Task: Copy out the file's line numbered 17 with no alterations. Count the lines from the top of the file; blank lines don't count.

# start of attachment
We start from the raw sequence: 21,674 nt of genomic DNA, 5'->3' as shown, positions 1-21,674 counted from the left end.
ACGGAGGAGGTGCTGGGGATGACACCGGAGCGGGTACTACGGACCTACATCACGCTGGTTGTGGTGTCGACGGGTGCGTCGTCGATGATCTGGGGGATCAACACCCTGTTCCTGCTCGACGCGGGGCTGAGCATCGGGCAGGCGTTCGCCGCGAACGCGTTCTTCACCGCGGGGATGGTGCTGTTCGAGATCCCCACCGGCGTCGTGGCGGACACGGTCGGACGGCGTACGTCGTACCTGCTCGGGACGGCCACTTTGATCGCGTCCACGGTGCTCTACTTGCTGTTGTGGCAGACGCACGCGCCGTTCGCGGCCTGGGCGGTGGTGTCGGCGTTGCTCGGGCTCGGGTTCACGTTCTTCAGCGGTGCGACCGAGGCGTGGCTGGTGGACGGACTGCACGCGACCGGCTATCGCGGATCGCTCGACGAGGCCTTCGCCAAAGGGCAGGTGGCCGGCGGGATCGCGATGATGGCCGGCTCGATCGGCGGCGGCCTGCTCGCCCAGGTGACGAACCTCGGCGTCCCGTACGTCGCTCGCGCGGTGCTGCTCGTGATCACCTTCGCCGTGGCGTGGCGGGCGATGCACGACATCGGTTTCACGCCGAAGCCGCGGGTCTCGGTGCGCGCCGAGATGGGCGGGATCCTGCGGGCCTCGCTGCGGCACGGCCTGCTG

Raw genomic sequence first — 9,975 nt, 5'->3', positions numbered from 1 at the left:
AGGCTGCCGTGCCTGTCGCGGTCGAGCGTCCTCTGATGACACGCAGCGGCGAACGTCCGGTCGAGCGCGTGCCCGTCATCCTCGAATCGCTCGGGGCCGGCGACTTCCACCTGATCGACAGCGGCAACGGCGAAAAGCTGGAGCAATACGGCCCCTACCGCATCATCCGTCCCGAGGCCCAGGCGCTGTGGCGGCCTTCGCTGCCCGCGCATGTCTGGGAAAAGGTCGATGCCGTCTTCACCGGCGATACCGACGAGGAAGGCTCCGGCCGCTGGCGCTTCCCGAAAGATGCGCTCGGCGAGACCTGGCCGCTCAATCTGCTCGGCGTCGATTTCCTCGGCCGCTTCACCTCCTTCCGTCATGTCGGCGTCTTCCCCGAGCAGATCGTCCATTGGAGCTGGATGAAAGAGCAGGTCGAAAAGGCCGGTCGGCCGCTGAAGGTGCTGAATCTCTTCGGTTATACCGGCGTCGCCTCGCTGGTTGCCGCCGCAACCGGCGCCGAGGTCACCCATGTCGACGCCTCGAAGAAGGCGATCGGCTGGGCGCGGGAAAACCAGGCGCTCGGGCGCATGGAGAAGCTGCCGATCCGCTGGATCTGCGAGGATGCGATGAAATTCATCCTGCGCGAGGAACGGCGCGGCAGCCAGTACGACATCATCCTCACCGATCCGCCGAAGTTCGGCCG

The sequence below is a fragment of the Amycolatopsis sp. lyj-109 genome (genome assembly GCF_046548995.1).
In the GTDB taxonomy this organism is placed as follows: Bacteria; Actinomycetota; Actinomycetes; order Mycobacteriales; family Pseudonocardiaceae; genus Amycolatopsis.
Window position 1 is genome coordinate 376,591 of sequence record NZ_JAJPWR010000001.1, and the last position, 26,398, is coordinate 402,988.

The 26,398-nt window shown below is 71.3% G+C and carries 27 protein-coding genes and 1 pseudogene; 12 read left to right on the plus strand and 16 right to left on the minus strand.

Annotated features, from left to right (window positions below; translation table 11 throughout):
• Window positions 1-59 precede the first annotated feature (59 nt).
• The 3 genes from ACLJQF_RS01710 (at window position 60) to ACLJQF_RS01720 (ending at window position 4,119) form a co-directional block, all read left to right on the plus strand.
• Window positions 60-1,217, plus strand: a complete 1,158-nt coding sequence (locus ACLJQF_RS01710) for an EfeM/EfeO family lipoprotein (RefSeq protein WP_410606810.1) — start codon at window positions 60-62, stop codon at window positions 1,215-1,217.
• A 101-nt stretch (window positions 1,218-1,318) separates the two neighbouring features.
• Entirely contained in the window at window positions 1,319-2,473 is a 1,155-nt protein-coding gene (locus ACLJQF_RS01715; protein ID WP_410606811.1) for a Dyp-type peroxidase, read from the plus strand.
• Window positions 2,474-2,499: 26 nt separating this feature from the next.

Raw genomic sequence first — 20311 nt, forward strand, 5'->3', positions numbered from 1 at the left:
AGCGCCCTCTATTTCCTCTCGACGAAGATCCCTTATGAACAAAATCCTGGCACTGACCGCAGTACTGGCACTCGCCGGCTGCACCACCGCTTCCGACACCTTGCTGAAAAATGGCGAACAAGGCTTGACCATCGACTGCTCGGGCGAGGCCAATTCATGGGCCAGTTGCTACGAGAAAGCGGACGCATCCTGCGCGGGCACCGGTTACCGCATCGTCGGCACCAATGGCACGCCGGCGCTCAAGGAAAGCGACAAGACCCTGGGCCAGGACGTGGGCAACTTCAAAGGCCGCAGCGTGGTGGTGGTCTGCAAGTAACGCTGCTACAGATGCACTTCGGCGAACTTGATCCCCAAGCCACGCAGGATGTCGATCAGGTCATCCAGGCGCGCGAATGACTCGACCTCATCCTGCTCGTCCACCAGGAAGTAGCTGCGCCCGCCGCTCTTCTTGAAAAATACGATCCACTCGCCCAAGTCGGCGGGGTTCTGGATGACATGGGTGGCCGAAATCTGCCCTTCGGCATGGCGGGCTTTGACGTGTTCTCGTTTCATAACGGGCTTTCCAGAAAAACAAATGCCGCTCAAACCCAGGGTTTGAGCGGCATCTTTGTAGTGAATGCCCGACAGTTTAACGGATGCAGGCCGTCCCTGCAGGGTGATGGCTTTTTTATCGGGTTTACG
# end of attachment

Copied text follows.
AGCGCCCTCTATTTCCTCTCGACGAAGATCCCTTATGAACAAAATCCTGGCACTGACCGCAGTACTGGCACTCGCCGGCTGCACCACCGCTTCCGACACCTTGCTGAAAAATGGCGAACAAGGCTTGACCATCGACTGCTCGGGCGAGGCCAATTCATGGGCCAGTTGCTACGAGAAAGCGGACGCATCCTGCGCGGGCACCGGTTACCGCATCGTCGGCACCAATGGCACGCCGGCGCTCAAGGAAAGCGACAAGACCCTGGGCCAGGACGTGGGCAACTTCAAAGGCCGCAGCGTGGTGGTGGTCTGCAAGTAACGCTGCTACAGATGCACTTCGGCGAACTTGATCCCCAAGCCACGCAGGATGTCGATCAGGTCATCCAGGCGCGCGAATGACTCGACCTCATCCTGCTCGTCCACCAGGAAGTAGCTGCGCCCGCCGCTCTTCTTGAAAAATACGATCCACTCGCCCAAGTCGGCGGGGTTCTGGATGACATGGGTGGCCGAAATCTGCCCTTCGGCATGGCGGGCTTTGACGTGTTCTCGTTTCATAACGGGCTTTCCAGAAAAACAAATGCCGCTCAAACCCAGGGTTTGAGCGGCATCTTTGTAGTGAATGCCCGACAGTTTAACGGATGCAGGCCGTCCCTGCAGGGTGATGGCTTTTTTATCGGGTTTACG